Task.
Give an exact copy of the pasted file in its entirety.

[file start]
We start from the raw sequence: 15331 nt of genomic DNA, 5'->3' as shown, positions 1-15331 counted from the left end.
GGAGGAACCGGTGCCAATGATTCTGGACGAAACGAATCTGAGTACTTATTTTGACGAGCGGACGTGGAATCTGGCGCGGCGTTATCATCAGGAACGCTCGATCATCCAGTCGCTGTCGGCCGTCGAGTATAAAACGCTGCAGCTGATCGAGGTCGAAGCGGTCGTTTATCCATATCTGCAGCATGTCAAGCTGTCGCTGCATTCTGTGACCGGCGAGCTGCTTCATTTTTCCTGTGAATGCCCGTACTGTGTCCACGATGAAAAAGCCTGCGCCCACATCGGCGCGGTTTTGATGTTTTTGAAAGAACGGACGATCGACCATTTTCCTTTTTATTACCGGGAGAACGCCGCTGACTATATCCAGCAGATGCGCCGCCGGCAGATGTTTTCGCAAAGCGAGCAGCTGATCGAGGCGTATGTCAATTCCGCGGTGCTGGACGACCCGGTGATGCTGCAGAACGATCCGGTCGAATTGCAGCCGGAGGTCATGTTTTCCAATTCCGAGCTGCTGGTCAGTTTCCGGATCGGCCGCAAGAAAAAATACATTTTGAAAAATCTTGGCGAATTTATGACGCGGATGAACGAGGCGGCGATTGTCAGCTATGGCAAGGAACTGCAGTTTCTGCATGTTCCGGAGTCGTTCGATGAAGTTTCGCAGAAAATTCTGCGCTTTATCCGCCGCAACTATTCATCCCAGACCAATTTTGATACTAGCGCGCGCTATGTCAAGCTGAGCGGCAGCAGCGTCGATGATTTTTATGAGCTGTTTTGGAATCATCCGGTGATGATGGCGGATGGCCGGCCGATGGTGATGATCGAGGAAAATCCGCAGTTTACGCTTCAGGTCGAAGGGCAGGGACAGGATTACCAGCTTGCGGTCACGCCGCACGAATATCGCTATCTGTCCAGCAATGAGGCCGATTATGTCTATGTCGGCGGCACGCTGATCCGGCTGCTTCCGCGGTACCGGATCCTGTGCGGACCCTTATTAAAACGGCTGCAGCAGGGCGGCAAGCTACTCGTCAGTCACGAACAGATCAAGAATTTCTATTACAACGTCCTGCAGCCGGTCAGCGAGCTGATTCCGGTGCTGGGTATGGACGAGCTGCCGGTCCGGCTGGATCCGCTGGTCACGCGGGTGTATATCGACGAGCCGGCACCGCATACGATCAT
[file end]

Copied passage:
We start from the raw sequence: 15331 nt of genomic DNA, 5'->3' as shown, positions 1-15331 counted from the left end.
GGAGGAACCGGTGCCAATGATTCTGGACGAAACGAATCTGAGTACTTATTTTGACGAGCGGACGTGGAATCTGGCGCGGCGTTATCATCAGGAACGCTCGATCATCCAGTCGCTGTCGGCCGTCGAGTATAAAACGCTGCAGCTGATCGAGGTCGAAGCGGTCGTTTATCCATATCTGCAGCATGTCAAGCTGTCGCTGCATTCTGTGACCGGCGAGCTGCTTCATTTTTCCTGTGAATGCCCGTACTGTGTCCACGATGAAAAAGCCTGCGCCCACATCGGCGCGGTTTTGATGTTTTTGAAAGAACGGACGATCGACCATTTTCCTTTTTATTACCGGGAGAACGCCGCTGACTATATCCAGCAGATGCGCCGCCGGCAGATGTTTTCGCAAAGCGAGCAGCTGATCGAGGCGTATGTCAATTCCGCGGTGCTGGACGACCCGGTGATGCTGCAGAACGATCCGGTCGAATTGCAGCCGGAGGTCATGTTTTCCAATTCCGAGCTGCTGGTCAGTTTCCGGATCGGCCGCAAGAAAAAATACATTTTGAAAAATCTTGGCGAATTTATGACGCGGATGAACGAGGCGGCGATTGTCAGCTATGGCAAGGAACTGCAGTTTCTGCATGTTCCGGAGTCGTTCGATGAAGTTTCGCAGAAAATTCTGCGCTTTATCCGCCGCAACTATTCATCCCAGACCAATTTTGATACTAGCGCGCGCTATGTCAAGCTGAGCGGCAGCAGCGTCGATGATTTTTATGAGCTGTTTTGGAATCATCCGGTGATGATGGCGGATGGCCGGCCGATGGTGATGATCGAGGAAAATCCGCAGTTTACGCTTCAGGTCGAAGGGCAGGGACAGGATTACCAGCTTGCGGTCACGCCGCACGAATATCGCTATCTGTCCAGCAATGAGGCCGATTATGTCTATGTCGGCGGCACGCTGATCCGGCTGCTTCCGCGGTACCGGATCCTGTGCGGACCCTTATTAAAACGGCTGCAGCAGGGCGGCAAGCTACTCGTCAGTCACGAACAGATCAAGAATTTCTATTACAACGTCCTGCAGCCGGTCAGCGAGCTGATTCCGGTGCTGGGTATGGACGAGCTGCCGGTCCGGCTGGATCCGCTGGTCACGCGGGTGTATATCGACGAGCCGGCACCGCATACGATCAT